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In principle or in practice you will see: SDA+Chloramphenicol SDA+ Gentamicin SDA+Chloramphenicol+Cyclohexamide SDA+Chloramphenicol+Tetracycline et cetera. These different names of SDA show the different formulation of SDA, and they also indicate the types of antimicrobial agents that was incorporated as a supplement during its preparation by the researcher. So depending on your choice of antibiotics to use, the name of your SDA after preparation is up to you to define. In this section, the preparation of Sabouraud dextrose agar will be elaborated.This is how Sabouraud dextrose agar looks like after preparation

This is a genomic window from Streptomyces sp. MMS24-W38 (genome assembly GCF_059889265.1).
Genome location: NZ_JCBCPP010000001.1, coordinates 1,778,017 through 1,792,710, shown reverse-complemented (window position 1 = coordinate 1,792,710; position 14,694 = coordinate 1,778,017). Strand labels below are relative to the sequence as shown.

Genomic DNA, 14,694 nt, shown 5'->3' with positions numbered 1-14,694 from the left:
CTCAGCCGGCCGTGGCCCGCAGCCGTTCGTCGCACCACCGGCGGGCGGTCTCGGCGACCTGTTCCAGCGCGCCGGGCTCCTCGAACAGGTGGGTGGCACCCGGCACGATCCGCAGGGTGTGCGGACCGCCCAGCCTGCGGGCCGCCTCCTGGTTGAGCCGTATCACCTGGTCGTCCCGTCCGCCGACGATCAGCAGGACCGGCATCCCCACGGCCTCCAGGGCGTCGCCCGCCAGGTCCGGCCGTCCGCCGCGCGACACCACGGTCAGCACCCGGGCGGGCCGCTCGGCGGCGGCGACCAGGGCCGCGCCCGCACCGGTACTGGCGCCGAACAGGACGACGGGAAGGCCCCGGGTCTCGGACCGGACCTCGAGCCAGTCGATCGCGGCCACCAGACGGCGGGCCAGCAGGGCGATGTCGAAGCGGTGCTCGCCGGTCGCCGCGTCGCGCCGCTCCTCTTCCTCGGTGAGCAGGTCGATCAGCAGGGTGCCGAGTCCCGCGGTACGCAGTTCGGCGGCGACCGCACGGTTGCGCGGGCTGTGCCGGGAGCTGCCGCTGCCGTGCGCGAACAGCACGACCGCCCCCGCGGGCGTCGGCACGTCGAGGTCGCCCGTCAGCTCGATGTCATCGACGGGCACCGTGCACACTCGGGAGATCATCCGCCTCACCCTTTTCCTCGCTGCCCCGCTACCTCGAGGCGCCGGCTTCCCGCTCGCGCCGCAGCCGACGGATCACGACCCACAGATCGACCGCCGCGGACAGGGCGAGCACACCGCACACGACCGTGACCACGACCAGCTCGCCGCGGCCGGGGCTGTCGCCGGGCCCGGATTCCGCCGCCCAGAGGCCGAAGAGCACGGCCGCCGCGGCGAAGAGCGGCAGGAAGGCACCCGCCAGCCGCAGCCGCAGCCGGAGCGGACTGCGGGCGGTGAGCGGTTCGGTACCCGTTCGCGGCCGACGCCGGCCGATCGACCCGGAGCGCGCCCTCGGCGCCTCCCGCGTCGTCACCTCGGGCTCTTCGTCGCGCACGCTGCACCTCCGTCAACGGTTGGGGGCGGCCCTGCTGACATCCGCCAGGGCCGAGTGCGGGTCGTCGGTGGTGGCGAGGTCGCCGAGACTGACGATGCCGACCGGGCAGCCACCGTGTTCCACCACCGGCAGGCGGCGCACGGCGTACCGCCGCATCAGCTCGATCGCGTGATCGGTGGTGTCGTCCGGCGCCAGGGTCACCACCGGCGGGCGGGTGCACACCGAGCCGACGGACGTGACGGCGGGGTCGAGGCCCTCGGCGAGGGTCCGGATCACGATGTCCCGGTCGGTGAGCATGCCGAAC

Components of Sabouraud dextrose agar
The components of Sabouraud dextrose agar base required for Sabouraud dextrose agar preparation include:
- Agar – which is the solidifying agent
- Digest of soyabean meal
- Dextrose / glucose – which is the source of energy and carbon
- Peptone – which is the source of nitrogen and vitamin
- pH – which is usually adjusted to 7.0 at 25 °C (or 77 °F).
Additional requirements: These include antibiotics such as:
You require these materials to prepare your Sabouraud dextrose agar:
- Sabouraud dextrose agarpowder (usually comes in 500 g),
- Vial of chloramphenicol (5 mg),
- Vial of cyclohexamide (5 mg),
- Autoclave, conical flask, measuring cylinder, beaker, stirring rod,
- Bunsen burner, incubator, refrigerator, wire gauze, spatula,
- Weighing balance, timer, cotton wool, aluminium foil, distilled water, Petri dish
STEP BY STEP PROTOCOL TO PREPARE SABOURAUD DEXTROSE AGAR
Penicillium Antibiotic Effect